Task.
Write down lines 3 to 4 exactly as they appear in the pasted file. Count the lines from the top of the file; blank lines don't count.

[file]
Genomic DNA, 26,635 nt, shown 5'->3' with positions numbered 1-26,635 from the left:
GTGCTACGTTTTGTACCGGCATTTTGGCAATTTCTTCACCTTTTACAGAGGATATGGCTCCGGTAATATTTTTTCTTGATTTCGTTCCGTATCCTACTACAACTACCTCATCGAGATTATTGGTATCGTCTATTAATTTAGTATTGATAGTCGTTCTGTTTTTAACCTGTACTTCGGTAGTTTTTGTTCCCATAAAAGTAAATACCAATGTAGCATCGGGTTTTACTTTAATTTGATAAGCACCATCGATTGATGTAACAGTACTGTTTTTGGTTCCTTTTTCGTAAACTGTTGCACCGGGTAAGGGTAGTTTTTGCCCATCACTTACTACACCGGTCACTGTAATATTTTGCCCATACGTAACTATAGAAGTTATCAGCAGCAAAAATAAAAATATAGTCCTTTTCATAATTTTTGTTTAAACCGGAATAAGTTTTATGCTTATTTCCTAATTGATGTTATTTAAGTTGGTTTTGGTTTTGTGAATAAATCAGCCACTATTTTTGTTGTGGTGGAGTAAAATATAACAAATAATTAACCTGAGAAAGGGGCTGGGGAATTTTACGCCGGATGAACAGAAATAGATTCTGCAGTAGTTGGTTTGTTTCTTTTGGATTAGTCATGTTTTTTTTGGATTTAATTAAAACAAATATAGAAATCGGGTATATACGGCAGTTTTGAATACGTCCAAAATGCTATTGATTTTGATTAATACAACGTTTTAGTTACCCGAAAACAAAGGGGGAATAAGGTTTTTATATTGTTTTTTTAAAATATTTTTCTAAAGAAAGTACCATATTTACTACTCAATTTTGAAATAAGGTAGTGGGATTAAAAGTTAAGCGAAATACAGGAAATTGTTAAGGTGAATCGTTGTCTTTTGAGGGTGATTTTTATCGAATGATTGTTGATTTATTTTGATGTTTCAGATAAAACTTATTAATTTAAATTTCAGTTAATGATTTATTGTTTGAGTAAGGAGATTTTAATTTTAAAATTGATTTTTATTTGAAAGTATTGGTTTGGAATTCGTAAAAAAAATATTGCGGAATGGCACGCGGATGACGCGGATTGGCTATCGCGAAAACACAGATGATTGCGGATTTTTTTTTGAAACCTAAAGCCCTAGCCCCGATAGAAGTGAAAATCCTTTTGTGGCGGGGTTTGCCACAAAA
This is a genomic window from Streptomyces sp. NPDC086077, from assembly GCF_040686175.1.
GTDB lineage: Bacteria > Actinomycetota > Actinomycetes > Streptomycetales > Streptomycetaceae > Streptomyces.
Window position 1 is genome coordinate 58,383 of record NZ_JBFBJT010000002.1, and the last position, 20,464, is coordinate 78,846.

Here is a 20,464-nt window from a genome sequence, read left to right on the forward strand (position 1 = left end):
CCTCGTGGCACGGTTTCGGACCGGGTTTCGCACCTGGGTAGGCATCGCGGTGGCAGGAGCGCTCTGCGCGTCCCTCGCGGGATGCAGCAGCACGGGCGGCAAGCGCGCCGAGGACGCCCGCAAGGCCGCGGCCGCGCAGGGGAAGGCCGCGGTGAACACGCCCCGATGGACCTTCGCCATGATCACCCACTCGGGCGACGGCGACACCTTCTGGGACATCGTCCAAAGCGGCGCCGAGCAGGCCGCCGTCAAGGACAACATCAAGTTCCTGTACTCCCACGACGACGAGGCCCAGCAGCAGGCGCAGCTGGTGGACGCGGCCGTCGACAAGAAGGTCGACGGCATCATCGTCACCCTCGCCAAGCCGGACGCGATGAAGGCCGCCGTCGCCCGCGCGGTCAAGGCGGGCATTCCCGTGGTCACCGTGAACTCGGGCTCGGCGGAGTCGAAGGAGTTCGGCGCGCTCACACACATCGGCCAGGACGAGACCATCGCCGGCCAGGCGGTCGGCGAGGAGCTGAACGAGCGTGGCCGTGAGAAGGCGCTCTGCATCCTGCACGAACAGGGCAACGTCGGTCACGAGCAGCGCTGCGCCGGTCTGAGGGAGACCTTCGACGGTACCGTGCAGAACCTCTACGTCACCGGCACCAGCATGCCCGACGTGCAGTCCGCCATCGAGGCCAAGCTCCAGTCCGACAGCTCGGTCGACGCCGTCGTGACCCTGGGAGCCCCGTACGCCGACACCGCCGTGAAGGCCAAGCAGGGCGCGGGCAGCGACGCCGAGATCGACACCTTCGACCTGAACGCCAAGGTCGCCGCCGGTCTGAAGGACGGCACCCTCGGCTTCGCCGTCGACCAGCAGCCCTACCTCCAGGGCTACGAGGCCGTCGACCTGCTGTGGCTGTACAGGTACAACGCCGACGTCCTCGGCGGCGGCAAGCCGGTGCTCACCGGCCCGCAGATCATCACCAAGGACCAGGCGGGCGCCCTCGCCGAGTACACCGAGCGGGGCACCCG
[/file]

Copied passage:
This is a genomic window from Streptomyces sp. NPDC086077, from assembly GCF_040686175.1.
GTDB lineage: Bacteria > Actinomycetota > Actinomycetes > Streptomycetales > Streptomycetaceae > Streptomyces.